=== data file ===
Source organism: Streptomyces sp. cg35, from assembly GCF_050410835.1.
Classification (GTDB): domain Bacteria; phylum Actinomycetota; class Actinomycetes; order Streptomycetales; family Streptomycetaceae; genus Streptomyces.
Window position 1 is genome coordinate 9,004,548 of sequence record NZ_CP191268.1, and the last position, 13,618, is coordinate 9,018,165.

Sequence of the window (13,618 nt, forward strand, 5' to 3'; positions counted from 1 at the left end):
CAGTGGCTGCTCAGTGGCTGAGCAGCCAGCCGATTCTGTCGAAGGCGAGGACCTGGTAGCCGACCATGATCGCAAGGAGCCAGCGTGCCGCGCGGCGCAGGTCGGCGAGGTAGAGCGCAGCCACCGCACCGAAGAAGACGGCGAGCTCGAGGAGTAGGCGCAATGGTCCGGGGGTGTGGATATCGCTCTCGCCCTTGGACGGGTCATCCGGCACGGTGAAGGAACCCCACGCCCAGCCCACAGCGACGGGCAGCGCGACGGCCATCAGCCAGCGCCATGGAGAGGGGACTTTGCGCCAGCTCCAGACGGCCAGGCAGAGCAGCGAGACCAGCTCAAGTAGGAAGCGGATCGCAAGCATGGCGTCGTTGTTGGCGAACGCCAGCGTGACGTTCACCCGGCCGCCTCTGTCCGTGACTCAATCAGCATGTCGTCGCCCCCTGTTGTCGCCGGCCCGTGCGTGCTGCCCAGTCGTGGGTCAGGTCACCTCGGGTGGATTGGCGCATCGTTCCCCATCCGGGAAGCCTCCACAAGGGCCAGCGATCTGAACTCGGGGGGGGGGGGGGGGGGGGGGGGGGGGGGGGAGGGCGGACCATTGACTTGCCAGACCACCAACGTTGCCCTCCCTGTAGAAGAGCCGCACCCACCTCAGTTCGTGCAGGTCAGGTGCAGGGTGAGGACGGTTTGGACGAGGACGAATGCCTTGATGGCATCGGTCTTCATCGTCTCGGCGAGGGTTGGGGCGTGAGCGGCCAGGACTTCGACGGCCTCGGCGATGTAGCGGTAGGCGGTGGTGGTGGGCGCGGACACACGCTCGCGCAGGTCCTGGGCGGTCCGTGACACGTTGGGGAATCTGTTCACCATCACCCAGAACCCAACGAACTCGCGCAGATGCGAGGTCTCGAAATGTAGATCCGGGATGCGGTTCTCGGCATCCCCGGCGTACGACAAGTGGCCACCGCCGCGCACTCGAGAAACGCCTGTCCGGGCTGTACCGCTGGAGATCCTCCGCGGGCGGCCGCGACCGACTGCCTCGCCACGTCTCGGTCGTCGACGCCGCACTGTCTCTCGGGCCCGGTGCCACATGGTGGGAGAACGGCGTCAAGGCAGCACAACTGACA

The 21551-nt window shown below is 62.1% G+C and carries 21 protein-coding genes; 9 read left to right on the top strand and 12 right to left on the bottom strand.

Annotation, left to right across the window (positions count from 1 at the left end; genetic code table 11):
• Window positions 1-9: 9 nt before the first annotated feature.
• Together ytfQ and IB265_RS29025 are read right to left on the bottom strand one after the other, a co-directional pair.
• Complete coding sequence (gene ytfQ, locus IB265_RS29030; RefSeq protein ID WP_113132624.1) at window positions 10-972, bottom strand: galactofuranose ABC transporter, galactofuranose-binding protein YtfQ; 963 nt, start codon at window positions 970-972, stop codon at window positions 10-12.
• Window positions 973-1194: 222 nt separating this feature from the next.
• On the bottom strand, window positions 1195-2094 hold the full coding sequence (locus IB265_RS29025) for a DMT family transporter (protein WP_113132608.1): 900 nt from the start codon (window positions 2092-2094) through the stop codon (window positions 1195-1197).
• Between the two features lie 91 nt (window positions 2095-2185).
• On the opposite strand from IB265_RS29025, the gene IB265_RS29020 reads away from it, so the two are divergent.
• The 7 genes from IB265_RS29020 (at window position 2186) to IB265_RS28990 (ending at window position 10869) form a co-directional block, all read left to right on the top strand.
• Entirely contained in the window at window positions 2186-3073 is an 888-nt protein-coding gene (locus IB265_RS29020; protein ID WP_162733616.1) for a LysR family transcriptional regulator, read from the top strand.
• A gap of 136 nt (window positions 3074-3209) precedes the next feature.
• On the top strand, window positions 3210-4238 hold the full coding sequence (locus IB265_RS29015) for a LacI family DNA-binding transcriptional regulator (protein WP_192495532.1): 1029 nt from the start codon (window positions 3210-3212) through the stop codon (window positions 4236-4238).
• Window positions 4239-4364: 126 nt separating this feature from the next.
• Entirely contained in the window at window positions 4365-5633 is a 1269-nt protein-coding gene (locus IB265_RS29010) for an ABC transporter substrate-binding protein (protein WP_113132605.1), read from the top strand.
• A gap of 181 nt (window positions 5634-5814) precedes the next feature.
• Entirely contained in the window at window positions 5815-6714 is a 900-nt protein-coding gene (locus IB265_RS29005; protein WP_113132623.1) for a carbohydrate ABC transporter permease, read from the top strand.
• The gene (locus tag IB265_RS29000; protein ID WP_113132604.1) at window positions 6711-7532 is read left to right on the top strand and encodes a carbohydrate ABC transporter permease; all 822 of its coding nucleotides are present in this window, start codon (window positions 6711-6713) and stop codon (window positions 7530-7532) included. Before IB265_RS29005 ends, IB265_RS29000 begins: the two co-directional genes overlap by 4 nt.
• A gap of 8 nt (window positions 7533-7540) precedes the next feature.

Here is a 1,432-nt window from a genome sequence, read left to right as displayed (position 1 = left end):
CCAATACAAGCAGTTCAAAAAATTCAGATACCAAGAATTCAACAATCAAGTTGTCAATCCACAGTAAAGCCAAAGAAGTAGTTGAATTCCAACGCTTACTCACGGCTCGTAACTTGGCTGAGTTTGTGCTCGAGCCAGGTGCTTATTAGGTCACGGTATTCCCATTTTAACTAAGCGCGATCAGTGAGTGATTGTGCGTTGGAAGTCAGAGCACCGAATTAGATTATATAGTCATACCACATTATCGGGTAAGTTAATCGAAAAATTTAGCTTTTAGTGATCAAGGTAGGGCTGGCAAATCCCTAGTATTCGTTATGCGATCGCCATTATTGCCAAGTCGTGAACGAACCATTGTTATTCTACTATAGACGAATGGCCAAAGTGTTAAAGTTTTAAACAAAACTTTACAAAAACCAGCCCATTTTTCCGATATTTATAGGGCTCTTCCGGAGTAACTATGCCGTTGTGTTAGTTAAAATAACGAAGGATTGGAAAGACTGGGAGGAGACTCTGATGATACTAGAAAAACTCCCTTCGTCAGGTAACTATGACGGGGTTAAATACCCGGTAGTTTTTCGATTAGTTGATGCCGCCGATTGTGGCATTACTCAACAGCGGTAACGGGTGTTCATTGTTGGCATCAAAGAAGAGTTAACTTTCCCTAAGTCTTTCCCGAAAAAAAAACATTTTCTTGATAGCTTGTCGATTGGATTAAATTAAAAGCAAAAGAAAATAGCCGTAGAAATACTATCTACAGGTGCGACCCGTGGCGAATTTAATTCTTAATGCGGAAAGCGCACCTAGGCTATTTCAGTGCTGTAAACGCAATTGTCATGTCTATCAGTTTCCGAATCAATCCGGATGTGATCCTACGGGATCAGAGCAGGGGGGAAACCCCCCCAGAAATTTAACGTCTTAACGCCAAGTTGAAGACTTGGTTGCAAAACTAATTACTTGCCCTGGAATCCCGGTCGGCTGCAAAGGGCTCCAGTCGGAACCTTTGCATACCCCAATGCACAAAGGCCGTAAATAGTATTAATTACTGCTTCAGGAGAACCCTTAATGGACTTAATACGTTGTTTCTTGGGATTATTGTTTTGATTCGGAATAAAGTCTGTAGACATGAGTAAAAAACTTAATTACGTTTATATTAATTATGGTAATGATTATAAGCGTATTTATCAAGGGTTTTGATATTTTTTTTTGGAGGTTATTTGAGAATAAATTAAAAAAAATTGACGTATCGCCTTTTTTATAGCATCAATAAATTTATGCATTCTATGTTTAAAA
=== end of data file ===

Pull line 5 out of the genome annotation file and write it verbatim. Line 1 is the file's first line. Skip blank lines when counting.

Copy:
CAGTGGCTGCTCAGTGGCTGAGCAGCCAGCCGATTCTGTCGAAGGCGAGGACCTGGTAGCCGACCATGATCGCAAGGAGCCAGCGTGCCGCGCGGCGCAGGTCGGCGAGGTAGAGCGCAGCCACCGCACCGAAGAAGACGGCGAGCTCGAGGAGTAGGCGCAATGGTCCGGGGGTGTGGATATCGCTCTCGCCCTTGGACGGGTCATCCGGCACGGTGAAGGAACCCCACGCCCAGCCCACAGCGACGGGCAGCGCGACGGCCATCAGCCAGCGCCATGGAGAGGGGACTTTGCGCCAGCTCCAGACGGCCAGGCAGAGCAGCGAGACCAGCTCAAGTAGGAAGCGGATCGCAAGCATGGCGTCGTTGTTGGCGAACGCCAGCGTGACGTTCACCCGGCCGCCTCTGTCCGTGACTCAATCAGCATGTCGTCGCCCCCTGTTGTCGCCGGCCCGTGCGTGCTGCCCAGTCGTGGGTCAGGTCACCTCGGGTGGATTGGCGCATCGTTCCCCATCCGGGAAGCCTCCACAAGGGCCAGCGATCTGAACTCGGGGGGGGGGGGGGGGGGGGGGGGGGGGGGGGAGGGCGGACCATTGACTTGCCAGACCACCAACGTTGCCCTCCCTGTAGAAGAGCCGCACCCACCTCAGTTCGTGCAGGTCAGGTGCAGGGTGAGGACGGTTTGGACGAGGACGAATGCCTTGATGGCATCGGTCTTCATCGTCTCGGCGAGGGTTGGGGCGTGAGCGGCCAGGACTTCGACGGCCTCGGCGATGTAGCGGTAGGCGGTGGTGGTGGGCGCGGACACACGCTCGCGCAGGTCCTGGGCGGTCCGTGACACGTTGGGGAATCTGTTCACCATCACCCAGAACCCAACGAACTCGCGCAGATGCGAGGTCTCGAAATGTAGATCCGGGATGCGGTTCTCGGCATCCCCGGCGTACGACAAGTGGCCACCGCCGCGCACTCGAGAAACGCCTGTCCGGGCTGTACCGCTGGAGATCCTCCGCGGGCGGCCGCGACCGACTGCCTCGCCACGTCTCGGTCGTCGACGCCGCACTGTCTCTCGGGCCCGGTGCCACATGGTGGGAGAACGGCGTCAAGGCAGCACAACTGACA